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vtmarxist
November 17th, 2007, 01:22 AM
What do you think would have happened if the Ottoman Empire had succeeded in defeating the Austrians in Vienna, which was the farthest west the empire would expand. I think it would have had a large effect on Europe possibly putting most of it in Ottoman control, because until that point the Ottomans had been largely unstoppable.

Ridwan Asher
November 17th, 2007, 01:30 AM
Hmm, Abdul Hadi Pasha ever said that the expansion into Hungary by Ottoman Empire was a kind of waste. But the conquest of Vienna would may make that worth it....

Keenir
November 17th, 2007, 02:25 AM
What do you think would have happened if the Ottoman Empire had succeeded in defeating the Austrians in Vienna, which was the farthest west the empire would expand. I think it would have had a large effect on Europe possibly putting most of it in Ottoman control, because until that point the Ottomans had been largely unstoppable.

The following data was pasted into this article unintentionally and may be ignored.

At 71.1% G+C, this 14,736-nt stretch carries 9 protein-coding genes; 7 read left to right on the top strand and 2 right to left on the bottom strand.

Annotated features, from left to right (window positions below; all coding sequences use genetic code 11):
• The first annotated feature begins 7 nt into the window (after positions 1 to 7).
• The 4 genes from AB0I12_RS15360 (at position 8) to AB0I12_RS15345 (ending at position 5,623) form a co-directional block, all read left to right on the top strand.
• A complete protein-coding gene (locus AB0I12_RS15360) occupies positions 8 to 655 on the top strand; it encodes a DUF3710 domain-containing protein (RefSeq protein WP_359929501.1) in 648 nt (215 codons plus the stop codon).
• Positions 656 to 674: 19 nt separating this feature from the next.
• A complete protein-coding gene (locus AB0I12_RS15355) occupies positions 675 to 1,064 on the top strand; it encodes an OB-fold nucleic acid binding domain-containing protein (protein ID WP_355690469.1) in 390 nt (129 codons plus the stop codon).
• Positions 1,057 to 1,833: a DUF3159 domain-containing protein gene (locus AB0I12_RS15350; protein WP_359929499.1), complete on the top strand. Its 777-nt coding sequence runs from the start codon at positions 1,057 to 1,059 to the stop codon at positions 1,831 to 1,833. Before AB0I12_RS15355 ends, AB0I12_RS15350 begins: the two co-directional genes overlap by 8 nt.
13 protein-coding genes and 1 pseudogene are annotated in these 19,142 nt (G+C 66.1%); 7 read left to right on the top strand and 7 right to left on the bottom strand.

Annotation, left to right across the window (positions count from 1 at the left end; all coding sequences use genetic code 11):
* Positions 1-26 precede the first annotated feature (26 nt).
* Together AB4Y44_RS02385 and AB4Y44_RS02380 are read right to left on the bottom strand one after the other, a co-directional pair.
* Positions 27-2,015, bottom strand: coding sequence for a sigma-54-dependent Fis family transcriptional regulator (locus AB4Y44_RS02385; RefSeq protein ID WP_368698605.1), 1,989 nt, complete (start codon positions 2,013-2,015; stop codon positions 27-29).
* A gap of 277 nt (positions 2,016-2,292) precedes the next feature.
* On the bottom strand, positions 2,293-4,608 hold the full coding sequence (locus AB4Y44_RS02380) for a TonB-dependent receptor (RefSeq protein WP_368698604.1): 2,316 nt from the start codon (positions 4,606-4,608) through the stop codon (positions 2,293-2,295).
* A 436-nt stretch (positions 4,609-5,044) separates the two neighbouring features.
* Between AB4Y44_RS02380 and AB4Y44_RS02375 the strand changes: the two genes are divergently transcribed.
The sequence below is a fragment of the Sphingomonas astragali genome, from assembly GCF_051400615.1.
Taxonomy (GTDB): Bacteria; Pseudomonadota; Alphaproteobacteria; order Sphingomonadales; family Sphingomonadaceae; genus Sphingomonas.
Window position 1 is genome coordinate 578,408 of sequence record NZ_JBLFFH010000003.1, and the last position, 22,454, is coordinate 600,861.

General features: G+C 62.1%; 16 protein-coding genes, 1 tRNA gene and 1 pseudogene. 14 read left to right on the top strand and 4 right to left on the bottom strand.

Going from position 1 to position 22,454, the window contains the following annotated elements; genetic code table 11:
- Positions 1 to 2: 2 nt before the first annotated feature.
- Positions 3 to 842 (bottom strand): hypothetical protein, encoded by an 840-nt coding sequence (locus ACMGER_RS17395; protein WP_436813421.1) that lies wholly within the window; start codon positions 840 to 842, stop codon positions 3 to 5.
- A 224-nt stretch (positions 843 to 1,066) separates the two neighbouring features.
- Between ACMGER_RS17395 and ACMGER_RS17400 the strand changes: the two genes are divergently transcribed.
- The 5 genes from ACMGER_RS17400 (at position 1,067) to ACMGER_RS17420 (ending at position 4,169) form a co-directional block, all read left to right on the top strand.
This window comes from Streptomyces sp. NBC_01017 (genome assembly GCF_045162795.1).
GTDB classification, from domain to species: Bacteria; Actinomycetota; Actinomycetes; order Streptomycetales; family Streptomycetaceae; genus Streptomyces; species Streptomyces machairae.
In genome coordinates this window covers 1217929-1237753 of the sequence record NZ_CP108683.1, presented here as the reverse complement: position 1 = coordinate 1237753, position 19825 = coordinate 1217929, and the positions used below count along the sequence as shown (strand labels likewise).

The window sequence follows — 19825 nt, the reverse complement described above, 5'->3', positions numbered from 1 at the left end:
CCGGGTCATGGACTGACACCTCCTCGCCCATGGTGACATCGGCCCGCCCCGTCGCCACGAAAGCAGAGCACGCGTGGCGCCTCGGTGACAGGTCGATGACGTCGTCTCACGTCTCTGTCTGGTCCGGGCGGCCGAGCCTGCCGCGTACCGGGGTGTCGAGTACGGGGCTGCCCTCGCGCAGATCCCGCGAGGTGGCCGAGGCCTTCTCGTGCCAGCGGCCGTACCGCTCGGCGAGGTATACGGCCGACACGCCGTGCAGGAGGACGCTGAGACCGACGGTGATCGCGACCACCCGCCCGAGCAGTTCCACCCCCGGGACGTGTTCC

small question: why would any of the Ottoman Emperors want to conquer/administer/have most of/the rest of Europe under their rule/in a client state ?

seraphim74
November 17th, 2007, 07:17 AM
To be richer and more powerful, of course. Why do all the conquerors are...well, conquerors? Add also the religious factor, islam.

BrotherToAll
November 17th, 2007, 07:55 AM
But what of Sobieski and his forces? Do they not arrive in time? Does he never fullfill the obligations made in the treaty? That would be contrary to Sobeiski's personality to abandon allies in their time of need. Are the forces of the Commonwealth occupied elsewhere at the time? Because I know for a fact that Sobieski almost stripped his country bare of defenses to come to the Austrians aid against the Ottomans.

Roberto
November 17th, 2007, 01:26 PM
Vienna could be taken by bringing in extra cannons and cavalry, which the Ottomans could have done OTL but didn't. But what would the worth be of having a large portion of Christian Europe under Turkish control? They'd be constantly under attack by other countries. Eventually they'd be pushed out again.